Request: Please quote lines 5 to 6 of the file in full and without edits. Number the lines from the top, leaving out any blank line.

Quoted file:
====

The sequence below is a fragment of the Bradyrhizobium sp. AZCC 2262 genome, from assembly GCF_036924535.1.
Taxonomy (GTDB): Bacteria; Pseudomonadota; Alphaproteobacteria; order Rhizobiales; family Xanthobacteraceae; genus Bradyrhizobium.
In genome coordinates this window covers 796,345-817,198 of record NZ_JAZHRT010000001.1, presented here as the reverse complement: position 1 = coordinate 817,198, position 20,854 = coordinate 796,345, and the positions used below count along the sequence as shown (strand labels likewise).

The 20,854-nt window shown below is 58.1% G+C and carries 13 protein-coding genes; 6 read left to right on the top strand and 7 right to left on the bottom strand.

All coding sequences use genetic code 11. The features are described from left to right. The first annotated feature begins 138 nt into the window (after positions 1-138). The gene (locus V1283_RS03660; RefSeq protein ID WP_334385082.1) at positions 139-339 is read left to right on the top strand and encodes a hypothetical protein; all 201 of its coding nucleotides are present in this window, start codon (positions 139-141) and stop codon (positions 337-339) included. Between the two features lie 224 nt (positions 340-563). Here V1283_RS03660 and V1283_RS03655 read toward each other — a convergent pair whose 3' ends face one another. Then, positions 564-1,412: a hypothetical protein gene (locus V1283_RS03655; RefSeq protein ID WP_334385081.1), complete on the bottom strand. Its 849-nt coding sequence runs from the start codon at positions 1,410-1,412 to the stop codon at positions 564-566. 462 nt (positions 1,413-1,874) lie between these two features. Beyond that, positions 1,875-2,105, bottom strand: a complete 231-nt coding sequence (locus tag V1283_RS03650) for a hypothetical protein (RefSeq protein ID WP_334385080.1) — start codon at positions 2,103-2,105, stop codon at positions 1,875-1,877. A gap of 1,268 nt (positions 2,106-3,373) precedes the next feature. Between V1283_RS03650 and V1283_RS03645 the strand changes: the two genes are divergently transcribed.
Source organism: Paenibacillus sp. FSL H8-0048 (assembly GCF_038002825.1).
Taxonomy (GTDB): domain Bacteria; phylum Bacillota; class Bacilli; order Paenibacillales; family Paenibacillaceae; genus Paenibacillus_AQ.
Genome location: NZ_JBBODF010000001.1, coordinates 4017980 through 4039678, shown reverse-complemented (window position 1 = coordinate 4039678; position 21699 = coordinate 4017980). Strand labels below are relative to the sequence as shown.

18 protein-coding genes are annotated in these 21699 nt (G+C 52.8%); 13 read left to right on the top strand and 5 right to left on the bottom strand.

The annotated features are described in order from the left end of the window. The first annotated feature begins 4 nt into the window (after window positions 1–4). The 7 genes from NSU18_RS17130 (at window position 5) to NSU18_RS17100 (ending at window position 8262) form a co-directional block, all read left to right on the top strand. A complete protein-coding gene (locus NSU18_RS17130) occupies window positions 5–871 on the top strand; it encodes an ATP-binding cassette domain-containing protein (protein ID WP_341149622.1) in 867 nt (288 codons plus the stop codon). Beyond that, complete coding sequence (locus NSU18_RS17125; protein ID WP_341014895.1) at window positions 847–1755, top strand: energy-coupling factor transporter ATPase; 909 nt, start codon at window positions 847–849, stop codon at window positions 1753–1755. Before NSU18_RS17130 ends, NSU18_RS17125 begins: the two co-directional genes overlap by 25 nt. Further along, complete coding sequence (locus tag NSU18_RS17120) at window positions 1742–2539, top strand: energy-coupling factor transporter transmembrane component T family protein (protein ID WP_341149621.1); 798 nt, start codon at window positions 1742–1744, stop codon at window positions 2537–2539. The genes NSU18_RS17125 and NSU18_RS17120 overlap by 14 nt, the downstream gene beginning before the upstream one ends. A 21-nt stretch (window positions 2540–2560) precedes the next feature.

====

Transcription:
All coding sequences use genetic code 11. The features are described from left to right. The first annotated feature begins 138 nt into the window (after positions 1-138). The gene (locus V1283_RS03660; RefSeq protein ID WP_334385082.1) at positions 139-339 is read left to right on the top strand and encodes a hypothetical protein; all 201 of its coding nucleotides are present in this window, start codon (positions 139-141) and stop codon (positions 337-339) included. Between the two features lie 224 nt (positions 340-563). Here V1283_RS03660 and V1283_RS03655 read toward each other — a convergent pair whose 3' ends face one another. Then, positions 564-1,412: a hypothetical protein gene (locus V1283_RS03655; RefSeq protein ID WP_334385081.1), complete on the bottom strand. Its 849-nt coding sequence runs from the start codon at positions 1,410-1,412 to the stop codon at positions 564-566. 462 nt (positions 1,413-1,874) lie between these two features. Beyond that, positions 1,875-2,105, bottom strand: a complete 231-nt coding sequence (locus tag V1283_RS03650) for a hypothetical protein (RefSeq protein ID WP_334385080.1) — start codon at positions 2,103-2,105, stop codon at positions 1,875-1,877. A gap of 1,268 nt (positions 2,106-3,373) precedes the next feature. Between V1283_RS03650 and V1283_RS03645 the strand changes: the two genes are divergently transcribed.
Source organism: Paenibacillus sp. FSL H8-0048 (assembly GCF_038002825.1).